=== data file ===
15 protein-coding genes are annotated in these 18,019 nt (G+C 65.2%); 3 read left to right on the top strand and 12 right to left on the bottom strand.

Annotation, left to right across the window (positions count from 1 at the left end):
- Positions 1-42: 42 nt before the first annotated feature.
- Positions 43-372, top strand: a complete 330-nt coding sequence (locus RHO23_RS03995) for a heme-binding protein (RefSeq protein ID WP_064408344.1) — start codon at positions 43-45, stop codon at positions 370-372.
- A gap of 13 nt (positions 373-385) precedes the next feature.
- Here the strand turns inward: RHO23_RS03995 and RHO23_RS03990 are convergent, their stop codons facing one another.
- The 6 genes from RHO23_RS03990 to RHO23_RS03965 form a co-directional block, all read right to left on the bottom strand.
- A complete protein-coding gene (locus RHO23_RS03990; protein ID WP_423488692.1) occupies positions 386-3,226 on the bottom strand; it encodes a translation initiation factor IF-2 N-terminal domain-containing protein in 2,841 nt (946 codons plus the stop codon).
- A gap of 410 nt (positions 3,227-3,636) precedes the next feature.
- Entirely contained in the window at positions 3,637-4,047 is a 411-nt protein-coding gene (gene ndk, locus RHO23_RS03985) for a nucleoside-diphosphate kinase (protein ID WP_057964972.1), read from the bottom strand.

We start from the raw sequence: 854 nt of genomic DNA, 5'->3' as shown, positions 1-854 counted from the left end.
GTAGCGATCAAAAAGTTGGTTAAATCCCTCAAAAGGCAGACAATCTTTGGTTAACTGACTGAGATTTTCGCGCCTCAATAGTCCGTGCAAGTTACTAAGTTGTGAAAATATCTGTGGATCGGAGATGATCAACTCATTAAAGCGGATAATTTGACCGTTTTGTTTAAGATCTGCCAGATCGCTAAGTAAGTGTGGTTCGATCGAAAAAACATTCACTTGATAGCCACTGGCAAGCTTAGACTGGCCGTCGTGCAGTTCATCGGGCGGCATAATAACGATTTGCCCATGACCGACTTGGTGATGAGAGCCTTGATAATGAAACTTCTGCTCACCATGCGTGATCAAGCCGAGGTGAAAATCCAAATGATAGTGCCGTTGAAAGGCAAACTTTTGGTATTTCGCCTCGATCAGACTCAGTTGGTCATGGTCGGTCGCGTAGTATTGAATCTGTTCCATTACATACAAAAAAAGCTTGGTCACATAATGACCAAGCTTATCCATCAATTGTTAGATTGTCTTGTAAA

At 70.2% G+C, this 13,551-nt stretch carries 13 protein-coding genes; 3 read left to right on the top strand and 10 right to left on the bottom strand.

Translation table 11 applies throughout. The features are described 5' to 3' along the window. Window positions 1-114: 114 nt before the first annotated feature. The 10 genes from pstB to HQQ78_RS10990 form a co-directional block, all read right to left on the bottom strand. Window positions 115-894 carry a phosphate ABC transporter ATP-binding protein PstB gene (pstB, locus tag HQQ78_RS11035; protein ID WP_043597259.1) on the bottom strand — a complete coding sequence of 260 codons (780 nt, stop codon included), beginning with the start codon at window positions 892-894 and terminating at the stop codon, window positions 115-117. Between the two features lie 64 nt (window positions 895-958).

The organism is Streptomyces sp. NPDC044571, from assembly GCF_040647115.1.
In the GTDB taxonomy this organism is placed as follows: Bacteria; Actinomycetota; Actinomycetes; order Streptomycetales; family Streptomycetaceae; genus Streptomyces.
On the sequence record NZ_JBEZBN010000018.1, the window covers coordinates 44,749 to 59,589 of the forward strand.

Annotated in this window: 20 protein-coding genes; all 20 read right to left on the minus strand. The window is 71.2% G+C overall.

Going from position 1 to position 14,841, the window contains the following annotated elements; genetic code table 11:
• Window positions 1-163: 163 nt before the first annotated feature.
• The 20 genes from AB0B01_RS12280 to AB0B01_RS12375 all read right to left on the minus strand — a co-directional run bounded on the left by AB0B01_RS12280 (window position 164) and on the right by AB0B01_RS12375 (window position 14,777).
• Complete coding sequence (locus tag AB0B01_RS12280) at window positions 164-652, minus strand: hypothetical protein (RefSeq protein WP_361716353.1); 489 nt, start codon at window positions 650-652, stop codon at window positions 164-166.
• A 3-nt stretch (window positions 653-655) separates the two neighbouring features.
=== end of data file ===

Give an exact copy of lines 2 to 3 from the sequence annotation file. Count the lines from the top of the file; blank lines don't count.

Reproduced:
Annotation, left to right across the window (positions count from 1 at the left end):
- Positions 1-42: 42 nt before the first annotated feature.